Los Angeles County Supervisor Hilda Solis upset Sheriff Alex Villanueva when she recently pointed out that law enforcement clearly engages in systemic brutality and racism. An anodyne enough observation, yes, but one that so rankled Villanueva that he thought it appropriate to go live on Facebook and refer to Solis using a slur.
According to the Los Angeles Times, Villanueva first accused Solis of trying to sow distrust between law enforcement and the community, before launching a more personal attack: “I don’t know,” he said, “Are you trying to earn the title of a La Malinche? Is that what it is?” From the Times:
Many were stunned by Villanueva’s use of a name used to demean a woman as a traitor or sellout. It refers to a historical figure in Mexican culture who was the interpreter and slave of the Spanish conqueror Hernán Cortés and became a symbol of betrayal for facilitating the conquest of the Aztec empire.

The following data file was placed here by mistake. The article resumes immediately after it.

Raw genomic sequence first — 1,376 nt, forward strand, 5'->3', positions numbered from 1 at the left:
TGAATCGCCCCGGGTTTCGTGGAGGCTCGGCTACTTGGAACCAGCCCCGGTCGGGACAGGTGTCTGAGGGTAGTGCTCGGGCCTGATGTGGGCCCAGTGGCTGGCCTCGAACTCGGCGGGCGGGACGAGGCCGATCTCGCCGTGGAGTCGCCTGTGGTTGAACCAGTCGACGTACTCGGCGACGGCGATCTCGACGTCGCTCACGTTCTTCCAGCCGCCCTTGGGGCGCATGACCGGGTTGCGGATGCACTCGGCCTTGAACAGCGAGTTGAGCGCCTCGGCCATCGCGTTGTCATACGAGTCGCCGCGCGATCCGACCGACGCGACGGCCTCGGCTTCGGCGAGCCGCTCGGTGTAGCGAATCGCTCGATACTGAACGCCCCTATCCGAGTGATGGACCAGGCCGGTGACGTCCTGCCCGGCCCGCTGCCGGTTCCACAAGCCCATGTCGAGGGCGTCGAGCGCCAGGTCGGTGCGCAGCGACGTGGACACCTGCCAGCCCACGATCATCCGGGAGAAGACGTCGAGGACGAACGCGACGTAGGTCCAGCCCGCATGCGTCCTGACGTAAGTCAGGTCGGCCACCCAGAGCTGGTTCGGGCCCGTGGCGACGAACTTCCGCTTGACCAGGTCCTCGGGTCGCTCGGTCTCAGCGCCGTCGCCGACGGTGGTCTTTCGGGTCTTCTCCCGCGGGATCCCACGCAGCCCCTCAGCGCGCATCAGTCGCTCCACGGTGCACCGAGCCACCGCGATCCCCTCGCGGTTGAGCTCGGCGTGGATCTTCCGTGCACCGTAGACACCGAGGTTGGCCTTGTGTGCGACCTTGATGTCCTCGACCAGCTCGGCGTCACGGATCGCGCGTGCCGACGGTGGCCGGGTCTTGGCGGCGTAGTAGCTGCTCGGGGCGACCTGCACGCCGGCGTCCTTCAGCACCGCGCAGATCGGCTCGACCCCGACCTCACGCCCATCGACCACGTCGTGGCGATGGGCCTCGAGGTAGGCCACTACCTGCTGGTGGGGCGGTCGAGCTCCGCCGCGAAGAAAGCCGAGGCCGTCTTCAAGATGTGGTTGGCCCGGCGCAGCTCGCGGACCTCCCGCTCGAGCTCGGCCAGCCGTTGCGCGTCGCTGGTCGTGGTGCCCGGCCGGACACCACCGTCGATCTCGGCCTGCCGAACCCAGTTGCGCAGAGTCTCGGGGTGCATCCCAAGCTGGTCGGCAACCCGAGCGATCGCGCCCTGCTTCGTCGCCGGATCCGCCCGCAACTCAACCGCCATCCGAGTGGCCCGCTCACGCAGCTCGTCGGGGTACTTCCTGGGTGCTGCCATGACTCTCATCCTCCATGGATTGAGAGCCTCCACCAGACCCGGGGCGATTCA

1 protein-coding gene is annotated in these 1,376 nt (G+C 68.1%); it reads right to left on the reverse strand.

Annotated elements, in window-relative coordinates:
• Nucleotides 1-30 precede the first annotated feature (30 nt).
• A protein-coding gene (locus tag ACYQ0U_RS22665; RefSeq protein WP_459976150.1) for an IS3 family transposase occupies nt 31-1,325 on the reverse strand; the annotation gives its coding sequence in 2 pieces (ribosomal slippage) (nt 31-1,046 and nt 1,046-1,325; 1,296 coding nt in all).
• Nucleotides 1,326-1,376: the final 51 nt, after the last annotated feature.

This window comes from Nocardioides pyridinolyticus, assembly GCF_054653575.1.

Solis, a child of immigrants from Nicaragua and Mexico, called Villanueva’s reference “highly unprofessional, inappropriate, racist and sexist.”
“It doesn’t just malign me, but women everywhere,” Solis said in a statement to The Times. “The sheriff needs to recognize his influence and be a good role model, as I am sure I was not the only one offended by his slur.”
Tensions have been rising among LA county leaders, but Villanueva’s comment was too far for many in the area’s Latinx community.
Sandra Messinger Cypess, who has studied the historical figure for several decades, told the paper that “it’s usually one of the most derogatory things that one could call a woman.”
Maria Brenes, the executive director of InnerCity Struggle, added that while there has been an effort to reclaim the term, Villanueva’s remarks were unequivocally meant to offend.
“We don’t need that old way of thinking that the sheriff is trying to perpetuate. No way,” Brenes said. “We’ve done too much work. We cannot let him take us there.”